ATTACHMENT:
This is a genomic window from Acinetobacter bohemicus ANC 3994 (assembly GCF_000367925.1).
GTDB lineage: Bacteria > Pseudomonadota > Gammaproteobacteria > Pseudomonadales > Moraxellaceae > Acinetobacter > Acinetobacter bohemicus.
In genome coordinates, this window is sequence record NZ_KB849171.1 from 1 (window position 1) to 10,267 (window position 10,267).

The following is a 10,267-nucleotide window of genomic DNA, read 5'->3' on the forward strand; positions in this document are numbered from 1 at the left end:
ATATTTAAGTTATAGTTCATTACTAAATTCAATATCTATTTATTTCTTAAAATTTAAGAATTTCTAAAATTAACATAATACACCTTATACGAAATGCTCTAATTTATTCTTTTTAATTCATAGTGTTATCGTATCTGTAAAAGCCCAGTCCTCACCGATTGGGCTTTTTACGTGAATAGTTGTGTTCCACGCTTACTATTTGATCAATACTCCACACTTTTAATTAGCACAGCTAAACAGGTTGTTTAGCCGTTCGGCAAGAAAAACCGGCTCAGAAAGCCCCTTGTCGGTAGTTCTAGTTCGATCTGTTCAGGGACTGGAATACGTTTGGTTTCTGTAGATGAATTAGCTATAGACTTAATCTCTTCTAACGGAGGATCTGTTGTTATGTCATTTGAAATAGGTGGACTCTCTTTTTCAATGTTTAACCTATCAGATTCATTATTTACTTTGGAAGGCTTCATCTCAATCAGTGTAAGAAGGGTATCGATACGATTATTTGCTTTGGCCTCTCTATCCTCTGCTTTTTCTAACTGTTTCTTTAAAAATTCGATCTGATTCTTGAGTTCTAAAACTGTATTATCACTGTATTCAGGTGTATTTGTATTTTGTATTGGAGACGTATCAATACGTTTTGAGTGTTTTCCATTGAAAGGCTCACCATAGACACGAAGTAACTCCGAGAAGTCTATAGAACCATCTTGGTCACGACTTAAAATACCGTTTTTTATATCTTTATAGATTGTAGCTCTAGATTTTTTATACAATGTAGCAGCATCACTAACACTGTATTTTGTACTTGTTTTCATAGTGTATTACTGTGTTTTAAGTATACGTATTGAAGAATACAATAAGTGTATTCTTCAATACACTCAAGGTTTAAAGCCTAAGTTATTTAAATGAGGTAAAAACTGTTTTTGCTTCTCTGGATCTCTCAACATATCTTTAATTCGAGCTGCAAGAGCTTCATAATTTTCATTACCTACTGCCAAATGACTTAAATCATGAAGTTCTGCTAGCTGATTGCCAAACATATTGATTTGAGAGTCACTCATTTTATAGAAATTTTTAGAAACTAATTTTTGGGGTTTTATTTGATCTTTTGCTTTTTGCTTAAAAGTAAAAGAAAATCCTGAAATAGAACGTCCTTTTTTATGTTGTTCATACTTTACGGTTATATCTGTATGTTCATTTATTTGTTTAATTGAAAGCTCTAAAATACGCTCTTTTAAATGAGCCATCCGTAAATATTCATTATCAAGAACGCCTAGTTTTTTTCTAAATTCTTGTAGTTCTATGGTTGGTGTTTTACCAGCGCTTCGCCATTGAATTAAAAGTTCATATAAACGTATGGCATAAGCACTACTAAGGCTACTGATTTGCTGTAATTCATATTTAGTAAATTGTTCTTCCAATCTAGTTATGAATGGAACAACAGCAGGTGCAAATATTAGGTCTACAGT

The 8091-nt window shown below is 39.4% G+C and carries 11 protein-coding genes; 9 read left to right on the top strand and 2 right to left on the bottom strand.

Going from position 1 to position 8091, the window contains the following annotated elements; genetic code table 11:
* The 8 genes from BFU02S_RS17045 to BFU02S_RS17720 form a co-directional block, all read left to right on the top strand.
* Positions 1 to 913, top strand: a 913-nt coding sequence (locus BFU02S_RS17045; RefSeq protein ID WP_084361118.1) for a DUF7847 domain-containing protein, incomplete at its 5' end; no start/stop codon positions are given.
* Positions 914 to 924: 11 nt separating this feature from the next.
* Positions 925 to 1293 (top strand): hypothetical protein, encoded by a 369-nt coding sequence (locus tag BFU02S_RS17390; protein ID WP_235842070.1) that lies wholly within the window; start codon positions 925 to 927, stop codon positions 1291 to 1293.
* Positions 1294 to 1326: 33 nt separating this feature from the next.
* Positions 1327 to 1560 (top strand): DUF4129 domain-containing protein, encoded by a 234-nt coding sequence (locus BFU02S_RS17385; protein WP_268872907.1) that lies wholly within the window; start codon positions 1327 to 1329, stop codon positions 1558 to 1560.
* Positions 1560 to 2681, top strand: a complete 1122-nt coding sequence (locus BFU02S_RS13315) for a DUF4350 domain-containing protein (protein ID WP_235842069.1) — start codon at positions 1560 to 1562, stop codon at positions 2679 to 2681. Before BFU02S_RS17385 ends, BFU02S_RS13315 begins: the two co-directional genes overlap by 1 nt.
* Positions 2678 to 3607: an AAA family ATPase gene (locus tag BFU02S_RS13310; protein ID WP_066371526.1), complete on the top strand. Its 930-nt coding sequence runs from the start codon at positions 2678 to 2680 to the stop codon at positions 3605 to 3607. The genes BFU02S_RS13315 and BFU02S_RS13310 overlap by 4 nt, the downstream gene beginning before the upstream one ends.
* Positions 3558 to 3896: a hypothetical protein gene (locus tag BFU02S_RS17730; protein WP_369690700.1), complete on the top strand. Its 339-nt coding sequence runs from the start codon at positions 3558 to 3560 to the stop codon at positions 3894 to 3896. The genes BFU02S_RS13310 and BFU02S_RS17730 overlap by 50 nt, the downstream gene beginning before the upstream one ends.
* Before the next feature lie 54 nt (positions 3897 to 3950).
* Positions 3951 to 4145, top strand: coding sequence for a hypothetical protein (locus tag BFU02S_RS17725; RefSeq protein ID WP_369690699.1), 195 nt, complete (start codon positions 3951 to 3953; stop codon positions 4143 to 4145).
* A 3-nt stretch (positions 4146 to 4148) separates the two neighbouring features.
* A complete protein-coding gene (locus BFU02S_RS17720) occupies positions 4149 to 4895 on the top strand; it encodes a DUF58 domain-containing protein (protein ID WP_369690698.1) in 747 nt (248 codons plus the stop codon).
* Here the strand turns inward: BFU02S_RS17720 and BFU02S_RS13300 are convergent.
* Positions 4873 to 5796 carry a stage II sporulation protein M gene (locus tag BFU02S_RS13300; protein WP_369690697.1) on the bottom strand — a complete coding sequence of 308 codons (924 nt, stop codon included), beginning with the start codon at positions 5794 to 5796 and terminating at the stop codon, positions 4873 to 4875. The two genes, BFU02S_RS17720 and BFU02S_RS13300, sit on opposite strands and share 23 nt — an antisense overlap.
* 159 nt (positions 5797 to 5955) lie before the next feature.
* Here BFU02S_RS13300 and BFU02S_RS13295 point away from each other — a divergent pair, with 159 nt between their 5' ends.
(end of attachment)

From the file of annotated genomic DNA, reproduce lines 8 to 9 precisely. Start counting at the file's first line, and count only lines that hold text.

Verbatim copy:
* The 8 genes from BFU02S_RS17045 to BFU02S_RS17720 form a co-directional block, all read left to right on the top strand.
* Positions 1 to 913, top strand: a 913-nt coding sequence (locus BFU02S_RS17045; RefSeq protein ID WP_084361118.1) for a DUF7847 domain-containing protein, incomplete at its 5' end; no start/stop codon positions are given.